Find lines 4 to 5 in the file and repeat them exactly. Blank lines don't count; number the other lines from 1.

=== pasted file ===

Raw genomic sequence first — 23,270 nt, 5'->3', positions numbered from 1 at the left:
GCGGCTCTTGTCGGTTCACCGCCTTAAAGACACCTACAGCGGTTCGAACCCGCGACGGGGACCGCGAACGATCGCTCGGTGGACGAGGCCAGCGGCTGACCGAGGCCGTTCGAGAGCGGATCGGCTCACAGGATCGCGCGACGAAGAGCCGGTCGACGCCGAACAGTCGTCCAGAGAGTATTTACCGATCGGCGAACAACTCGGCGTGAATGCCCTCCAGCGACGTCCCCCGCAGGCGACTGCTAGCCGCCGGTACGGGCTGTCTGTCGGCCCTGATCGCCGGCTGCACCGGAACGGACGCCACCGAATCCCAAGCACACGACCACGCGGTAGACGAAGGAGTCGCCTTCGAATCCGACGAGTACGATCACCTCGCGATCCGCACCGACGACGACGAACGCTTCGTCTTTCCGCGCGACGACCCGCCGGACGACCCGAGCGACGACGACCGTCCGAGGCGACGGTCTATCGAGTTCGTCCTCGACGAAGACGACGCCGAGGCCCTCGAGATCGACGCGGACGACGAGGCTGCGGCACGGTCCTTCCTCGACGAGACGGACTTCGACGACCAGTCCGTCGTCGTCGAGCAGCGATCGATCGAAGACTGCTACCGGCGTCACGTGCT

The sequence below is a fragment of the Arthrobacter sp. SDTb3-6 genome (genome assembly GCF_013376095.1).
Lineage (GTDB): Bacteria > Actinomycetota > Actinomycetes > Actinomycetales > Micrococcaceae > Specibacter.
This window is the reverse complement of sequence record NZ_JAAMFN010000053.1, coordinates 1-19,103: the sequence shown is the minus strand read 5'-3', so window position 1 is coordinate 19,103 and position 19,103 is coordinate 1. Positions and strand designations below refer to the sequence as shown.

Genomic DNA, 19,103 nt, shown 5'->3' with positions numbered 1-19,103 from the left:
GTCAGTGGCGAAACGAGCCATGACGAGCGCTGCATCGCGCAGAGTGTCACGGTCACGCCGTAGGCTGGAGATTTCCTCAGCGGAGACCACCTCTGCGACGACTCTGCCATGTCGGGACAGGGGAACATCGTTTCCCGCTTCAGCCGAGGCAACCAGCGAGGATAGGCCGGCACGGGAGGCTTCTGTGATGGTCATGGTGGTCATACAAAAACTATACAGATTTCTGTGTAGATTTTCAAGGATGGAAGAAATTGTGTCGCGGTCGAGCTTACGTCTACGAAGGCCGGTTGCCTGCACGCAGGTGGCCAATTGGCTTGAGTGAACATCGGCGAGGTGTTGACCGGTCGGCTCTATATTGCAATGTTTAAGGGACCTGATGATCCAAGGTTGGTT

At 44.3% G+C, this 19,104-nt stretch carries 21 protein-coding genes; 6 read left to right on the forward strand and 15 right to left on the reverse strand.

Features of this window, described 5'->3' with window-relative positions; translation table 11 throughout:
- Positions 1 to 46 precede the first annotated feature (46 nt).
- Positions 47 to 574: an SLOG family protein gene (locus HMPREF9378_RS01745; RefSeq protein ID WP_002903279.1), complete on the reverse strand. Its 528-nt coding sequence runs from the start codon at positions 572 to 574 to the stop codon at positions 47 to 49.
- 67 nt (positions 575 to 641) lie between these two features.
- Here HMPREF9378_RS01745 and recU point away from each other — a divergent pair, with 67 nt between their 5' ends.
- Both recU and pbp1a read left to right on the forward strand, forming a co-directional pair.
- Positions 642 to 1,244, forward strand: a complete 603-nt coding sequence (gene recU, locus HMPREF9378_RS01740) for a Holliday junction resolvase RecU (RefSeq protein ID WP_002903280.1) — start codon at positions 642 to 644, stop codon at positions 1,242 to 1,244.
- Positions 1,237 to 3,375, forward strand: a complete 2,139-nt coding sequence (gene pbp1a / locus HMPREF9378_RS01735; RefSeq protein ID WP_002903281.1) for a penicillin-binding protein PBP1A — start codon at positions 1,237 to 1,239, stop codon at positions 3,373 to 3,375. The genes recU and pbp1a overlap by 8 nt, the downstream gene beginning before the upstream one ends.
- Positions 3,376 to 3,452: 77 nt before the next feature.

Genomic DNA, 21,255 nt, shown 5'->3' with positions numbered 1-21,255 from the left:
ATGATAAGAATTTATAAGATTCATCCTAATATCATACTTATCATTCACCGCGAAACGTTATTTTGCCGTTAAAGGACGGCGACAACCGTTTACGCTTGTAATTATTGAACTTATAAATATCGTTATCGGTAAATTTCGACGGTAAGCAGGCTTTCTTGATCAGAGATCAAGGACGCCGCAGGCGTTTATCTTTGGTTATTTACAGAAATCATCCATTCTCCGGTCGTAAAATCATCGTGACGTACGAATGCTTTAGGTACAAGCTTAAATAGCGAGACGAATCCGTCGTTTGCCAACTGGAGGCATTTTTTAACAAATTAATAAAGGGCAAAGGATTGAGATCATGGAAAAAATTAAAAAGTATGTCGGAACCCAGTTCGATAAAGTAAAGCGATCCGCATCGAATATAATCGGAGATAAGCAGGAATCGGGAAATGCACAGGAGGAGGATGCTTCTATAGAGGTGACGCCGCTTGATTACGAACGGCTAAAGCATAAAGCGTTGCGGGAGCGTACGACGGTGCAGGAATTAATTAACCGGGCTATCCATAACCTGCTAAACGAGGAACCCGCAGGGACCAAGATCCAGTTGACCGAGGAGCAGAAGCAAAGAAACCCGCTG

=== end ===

Lineage (GTDB): Bacteria > Actinomycetota > Actinomycetes > Actinomycetales > Micrococcaceae > Specibacter.
This window is the reverse complement of sequence record NZ_JAAMFN010000053.1, coordinates 1-19,103: the sequence shown is the minus strand read 5'-3', so window position 1 is coordinate 19,103 and position 19,103 is coordinate 1. Positions and strand designations below refer to the sequence as shown.